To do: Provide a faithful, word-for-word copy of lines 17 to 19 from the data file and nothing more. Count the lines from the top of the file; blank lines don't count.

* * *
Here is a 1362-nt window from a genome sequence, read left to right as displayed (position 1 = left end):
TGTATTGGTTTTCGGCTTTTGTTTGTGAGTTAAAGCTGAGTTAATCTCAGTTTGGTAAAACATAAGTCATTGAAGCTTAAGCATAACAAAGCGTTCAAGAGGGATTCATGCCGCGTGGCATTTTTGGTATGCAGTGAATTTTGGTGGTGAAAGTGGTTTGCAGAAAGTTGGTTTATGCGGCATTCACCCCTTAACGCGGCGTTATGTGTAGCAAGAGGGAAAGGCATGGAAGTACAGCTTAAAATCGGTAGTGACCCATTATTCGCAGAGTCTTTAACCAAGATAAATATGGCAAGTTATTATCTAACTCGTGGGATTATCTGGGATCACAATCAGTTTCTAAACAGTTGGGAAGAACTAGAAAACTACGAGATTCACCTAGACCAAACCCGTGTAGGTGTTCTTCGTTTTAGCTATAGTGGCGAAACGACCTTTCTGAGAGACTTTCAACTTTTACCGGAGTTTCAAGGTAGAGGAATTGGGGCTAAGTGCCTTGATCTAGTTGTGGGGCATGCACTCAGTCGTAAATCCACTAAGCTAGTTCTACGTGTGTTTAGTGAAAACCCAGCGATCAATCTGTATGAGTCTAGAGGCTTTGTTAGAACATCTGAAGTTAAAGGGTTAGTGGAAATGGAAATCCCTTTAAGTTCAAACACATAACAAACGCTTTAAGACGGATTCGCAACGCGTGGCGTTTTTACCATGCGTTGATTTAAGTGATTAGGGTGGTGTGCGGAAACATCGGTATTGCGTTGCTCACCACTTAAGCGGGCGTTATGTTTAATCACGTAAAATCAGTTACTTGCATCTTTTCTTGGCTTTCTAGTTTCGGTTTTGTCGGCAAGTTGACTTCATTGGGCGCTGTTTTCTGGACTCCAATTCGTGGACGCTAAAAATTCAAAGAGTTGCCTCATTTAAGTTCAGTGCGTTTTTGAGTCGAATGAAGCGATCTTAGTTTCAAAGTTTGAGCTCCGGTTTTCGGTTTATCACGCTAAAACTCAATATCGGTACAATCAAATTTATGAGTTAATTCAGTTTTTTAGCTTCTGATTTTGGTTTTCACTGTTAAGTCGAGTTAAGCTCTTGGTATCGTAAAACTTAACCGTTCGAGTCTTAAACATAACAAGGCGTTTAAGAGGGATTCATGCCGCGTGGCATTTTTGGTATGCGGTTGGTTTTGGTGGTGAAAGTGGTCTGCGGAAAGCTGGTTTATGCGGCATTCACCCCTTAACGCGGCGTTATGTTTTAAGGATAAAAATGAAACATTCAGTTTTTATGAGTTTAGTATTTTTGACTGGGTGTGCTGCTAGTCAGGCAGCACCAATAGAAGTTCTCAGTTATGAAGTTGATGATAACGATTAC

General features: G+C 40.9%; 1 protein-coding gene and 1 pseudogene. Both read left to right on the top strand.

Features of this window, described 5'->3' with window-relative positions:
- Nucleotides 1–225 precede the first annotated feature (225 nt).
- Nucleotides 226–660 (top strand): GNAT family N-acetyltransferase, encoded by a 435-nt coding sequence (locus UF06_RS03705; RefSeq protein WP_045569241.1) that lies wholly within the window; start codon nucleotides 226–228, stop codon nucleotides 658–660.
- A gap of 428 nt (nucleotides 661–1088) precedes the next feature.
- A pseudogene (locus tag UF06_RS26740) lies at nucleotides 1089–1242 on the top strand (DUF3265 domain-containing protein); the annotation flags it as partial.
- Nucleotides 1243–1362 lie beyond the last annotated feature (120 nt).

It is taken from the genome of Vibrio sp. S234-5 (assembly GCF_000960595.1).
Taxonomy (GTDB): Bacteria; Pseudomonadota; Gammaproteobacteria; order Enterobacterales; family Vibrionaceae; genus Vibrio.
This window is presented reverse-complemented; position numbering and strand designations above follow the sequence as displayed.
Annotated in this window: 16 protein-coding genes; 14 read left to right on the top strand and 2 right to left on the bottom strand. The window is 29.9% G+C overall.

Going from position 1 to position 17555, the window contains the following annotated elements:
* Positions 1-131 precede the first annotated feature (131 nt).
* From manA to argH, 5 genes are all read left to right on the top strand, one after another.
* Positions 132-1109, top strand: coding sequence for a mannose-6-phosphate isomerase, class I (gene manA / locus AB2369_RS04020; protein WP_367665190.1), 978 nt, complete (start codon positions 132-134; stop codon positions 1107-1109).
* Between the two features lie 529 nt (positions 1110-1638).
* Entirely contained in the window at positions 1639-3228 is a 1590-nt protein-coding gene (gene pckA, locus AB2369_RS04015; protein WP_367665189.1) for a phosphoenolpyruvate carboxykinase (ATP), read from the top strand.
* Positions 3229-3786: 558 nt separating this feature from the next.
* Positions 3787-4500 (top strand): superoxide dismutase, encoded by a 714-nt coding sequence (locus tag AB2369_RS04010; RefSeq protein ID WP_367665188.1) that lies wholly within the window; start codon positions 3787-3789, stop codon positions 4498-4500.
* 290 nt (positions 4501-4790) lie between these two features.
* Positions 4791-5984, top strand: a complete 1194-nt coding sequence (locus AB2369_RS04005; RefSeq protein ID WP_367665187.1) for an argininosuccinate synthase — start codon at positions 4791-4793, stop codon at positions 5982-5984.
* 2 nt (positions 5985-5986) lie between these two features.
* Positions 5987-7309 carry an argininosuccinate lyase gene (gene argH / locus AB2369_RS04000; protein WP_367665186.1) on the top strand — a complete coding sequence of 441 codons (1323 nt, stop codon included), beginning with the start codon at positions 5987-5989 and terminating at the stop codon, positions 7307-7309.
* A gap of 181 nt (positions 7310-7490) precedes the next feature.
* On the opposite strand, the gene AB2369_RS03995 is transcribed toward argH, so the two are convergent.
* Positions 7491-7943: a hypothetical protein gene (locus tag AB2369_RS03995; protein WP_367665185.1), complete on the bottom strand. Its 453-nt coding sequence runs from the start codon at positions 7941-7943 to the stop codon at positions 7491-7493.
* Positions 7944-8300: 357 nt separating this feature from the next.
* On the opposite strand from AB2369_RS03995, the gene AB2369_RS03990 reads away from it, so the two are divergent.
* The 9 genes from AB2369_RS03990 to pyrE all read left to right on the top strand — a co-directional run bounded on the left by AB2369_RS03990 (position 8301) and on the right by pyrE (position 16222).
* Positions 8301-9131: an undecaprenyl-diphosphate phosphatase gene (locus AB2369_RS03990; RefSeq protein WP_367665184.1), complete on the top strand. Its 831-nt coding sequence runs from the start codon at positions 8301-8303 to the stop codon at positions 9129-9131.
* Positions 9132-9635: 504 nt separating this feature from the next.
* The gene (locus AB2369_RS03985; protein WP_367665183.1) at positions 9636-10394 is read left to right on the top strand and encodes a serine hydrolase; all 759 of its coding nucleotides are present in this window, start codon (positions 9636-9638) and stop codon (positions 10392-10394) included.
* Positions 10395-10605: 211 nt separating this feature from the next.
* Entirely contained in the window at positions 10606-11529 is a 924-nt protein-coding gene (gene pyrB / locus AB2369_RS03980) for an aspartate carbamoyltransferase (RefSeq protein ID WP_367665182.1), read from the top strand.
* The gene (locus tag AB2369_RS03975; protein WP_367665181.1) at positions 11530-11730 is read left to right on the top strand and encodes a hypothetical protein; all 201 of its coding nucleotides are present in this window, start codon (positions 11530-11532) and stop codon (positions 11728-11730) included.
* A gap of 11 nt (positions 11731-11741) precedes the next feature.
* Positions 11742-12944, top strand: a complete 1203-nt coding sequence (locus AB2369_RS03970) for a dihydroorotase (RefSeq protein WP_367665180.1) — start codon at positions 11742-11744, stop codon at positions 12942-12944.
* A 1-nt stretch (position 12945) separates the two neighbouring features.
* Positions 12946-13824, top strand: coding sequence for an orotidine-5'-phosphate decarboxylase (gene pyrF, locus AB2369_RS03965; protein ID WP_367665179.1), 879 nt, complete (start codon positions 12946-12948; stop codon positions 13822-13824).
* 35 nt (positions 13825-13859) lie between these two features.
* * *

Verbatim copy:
* Positions 132-1109, top strand: coding sequence for a mannose-6-phosphate isomerase, class I (gene manA / locus AB2369_RS04020; protein WP_367665190.1), 978 nt, complete (start codon positions 132-134; stop codon positions 1107-1109).
* Between the two features lie 529 nt (positions 1110-1638).
* Entirely contained in the window at positions 1639-3228 is a 1590-nt protein-coding gene (gene pckA, locus AB2369_RS04015; protein WP_367665189.1) for a phosphoenolpyruvate carboxykinase (ATP), read from the top strand.